Royal Mail has warned that its letters and parcels delivery service is at risk of falling into the red.
Shares in the privatised postal network fell to new lows yesterday after the company said that it may fail to hit the targets of a turnaround plan and that its UK operation will crash to its first losses since it was floated more than six years ago.
The gloom was made worse by fears that the Communication Workers Union is embarking on plans for the first national strikes in a decade.
Royal Mail’s shares, many owned by private investors who bought in at privatisation and by a workforce trust, closed down 10½p, or 5.5 per cent, at 179p. The shares floated at 330p in 2013 and peaked at more than £6 a few weeks later.
The company has also been hit by its failure to introduce new automated parcel-sorting technology to the timelines it has set itself.
Royal Mail is the country’s former state-owned postal monopoly, founded five centuries ago by Henry VIII. It is struggling to make its way amid falling letter volumes, as people communicate via email and social media, and parcel delivery competition from the likes of Amazon.
Last year in the UK it employed 143,000 people, more than 0.5 per cent of the nation’s workforce. A further 19,000 work for General Logistics Systems, its parcel delivery business in Europe and the US.
It delivered 13 billion letters and 1.3 billion parcels in the UK. It made pre-tax profits of £398 million, down nearly 30 per cent, on revenues up marginally at £10.5 billion.
Yesterday, the group reported on its Christmas trading quarter, a crucial period because of the rush of items bought online around the Black Friday shopping event in November as well as the wave of cards and presents sent before December 25.
With letter volumes down by 8 per cent on a like-for-like basis and parcel volumes only ahead by 4 per cent, the company has forecast that it will produce group operating profits of between £300 million and £340 million in the year to the end of March 2020. That compares with operating profits in 2018-2019 of £544 million.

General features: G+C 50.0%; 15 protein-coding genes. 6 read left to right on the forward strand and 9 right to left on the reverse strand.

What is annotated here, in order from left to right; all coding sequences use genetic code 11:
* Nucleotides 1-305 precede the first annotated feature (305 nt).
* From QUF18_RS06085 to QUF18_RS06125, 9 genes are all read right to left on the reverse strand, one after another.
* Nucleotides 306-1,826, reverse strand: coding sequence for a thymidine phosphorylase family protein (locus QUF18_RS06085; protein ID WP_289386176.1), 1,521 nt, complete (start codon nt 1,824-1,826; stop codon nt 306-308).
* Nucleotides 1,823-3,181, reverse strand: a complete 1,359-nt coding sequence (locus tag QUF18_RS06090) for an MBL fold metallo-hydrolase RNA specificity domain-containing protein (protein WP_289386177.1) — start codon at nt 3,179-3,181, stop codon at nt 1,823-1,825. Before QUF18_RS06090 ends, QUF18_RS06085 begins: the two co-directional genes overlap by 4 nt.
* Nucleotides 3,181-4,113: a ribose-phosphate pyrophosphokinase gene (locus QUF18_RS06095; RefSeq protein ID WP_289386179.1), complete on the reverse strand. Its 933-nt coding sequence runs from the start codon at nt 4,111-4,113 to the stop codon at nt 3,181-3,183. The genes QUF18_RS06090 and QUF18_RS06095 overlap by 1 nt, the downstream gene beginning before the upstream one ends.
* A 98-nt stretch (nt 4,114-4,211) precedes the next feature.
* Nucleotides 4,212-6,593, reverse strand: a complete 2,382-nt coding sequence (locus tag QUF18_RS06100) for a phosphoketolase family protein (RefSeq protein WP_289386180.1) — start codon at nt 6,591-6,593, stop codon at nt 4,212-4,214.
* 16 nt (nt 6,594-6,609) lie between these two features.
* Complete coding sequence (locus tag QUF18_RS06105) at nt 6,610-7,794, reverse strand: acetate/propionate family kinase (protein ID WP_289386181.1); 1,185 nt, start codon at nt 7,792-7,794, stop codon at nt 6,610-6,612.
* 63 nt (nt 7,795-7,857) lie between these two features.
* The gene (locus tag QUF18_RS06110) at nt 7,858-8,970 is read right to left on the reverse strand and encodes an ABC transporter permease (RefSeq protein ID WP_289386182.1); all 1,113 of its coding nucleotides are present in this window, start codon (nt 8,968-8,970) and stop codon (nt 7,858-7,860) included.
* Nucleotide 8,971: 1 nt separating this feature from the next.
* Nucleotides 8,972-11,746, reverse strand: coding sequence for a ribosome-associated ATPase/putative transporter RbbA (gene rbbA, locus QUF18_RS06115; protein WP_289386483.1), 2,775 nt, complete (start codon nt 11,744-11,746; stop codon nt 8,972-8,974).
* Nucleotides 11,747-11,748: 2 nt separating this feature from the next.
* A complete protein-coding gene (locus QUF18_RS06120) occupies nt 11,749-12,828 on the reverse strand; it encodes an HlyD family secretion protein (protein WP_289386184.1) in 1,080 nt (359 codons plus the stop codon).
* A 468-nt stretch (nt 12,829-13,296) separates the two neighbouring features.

Royal Mail also warned that with letter volumes now expected to fall even faster than the long-term average, by up to 9 per cent over the next year, UK parcels and letters will fall into the red in its next financial year.
The company blamed this on “the ongoing industrial relations environment, delays to the delivery of our transformation plan . . . combined with continuing economic uncertainty”.
Royal Mail’s group-wide profitability in 2020-21 will depend on how deeply UK parcels and letters fall into losses and how much General Logistics Systems holds up. At the half year, about 55 per cent of Royal Mail’s group operating profits were accounted for by the US operation.
Rico Back, 65, chief executive, blamed Royal Mail’s worsening outlook on the union. “We are disappointed that the CWU has issued a timeline for a ballot of its members for industrial action. We stand ready to invest £1.8 billion to modernise and grow in the UK.
“We want to reach agreement with the CWU but we cannot . . . delay this essential transformation any longer.”
By the time Dame Moya was on her way, replaced by the German Rico Back, head of Royal Mail’s international division, General Logistics Systems, tensions were simmering.
Mr Ward’s Communication Workers Union is threatening the first national strike in a decade at Royal Mail as Mr Back gets on with the transformation, long promised but not delivered by Dame Moya.
Royal Mail is at heart a letters business wanting to be a parcels business. It is not wholly irrelevant that letter volumes have halved since the internet started eating into its market from 2004 onwards and are expected to nearly halve again in the next five years.
However, at issue is the automation of Royal Mail’s antiquated parcel-handling capability via three new giant hubs and the introduction of parcel sorting machines. Transformational productivity gains are the prize, but the unions see machines replacing jobs and new “invasive” working practices.
Like railway workers, postal workers still believe that they should have a say in changes to their business.
That Mr Back has struck a confrontational tone in his 18 months in charge is one way of bringing change.
The presence of a well-organised 100,000-strong trade union suggests we may be in the realms of irresistible force meeting immovable object.